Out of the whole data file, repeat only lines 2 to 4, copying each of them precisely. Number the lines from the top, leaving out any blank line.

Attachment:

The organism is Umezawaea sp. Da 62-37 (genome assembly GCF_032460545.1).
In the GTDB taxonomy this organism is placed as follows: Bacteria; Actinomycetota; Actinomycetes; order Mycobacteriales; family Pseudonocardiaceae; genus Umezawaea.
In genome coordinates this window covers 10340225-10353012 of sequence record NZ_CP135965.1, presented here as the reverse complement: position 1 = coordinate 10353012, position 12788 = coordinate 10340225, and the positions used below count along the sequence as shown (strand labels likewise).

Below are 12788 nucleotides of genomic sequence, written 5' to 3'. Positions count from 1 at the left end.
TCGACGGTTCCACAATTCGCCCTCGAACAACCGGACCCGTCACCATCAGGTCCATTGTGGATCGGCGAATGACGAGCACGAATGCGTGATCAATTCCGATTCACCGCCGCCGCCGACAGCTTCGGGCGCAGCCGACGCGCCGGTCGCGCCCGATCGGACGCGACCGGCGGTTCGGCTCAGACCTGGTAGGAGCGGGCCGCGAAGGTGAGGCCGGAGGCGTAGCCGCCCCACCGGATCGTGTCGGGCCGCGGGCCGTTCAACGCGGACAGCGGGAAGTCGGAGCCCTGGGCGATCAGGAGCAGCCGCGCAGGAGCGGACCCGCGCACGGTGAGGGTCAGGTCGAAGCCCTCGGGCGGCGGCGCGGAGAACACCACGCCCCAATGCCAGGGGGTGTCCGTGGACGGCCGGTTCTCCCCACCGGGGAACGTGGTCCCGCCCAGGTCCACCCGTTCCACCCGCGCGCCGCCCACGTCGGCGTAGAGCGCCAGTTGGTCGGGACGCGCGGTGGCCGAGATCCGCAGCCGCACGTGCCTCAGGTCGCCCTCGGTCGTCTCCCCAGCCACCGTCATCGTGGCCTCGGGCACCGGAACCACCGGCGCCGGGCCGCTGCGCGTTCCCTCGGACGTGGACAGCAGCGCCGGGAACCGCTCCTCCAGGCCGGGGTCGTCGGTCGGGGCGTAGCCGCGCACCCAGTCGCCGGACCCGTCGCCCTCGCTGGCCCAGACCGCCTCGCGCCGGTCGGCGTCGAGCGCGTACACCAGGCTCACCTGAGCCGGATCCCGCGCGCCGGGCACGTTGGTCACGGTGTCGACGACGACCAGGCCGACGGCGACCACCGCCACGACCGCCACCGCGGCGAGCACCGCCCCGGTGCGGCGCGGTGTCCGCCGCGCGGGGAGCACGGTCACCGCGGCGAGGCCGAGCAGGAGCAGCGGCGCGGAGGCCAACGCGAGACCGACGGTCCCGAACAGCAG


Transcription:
In the GTDB taxonomy this organism is placed as follows: Bacteria; Actinomycetota; Actinomycetes; order Mycobacteriales; family Pseudonocardiaceae; genus Umezawaea.
In genome coordinates this window covers 10340225-10353012 of sequence record NZ_CP135965.1, presented here as the reverse complement: position 1 = coordinate 10353012, position 12788 = coordinate 10340225, and the positions used below count along the sequence as shown (strand labels likewise).

Below are 12788 nucleotides of genomic sequence, written 5' to 3'. Positions count from 1 at the left end.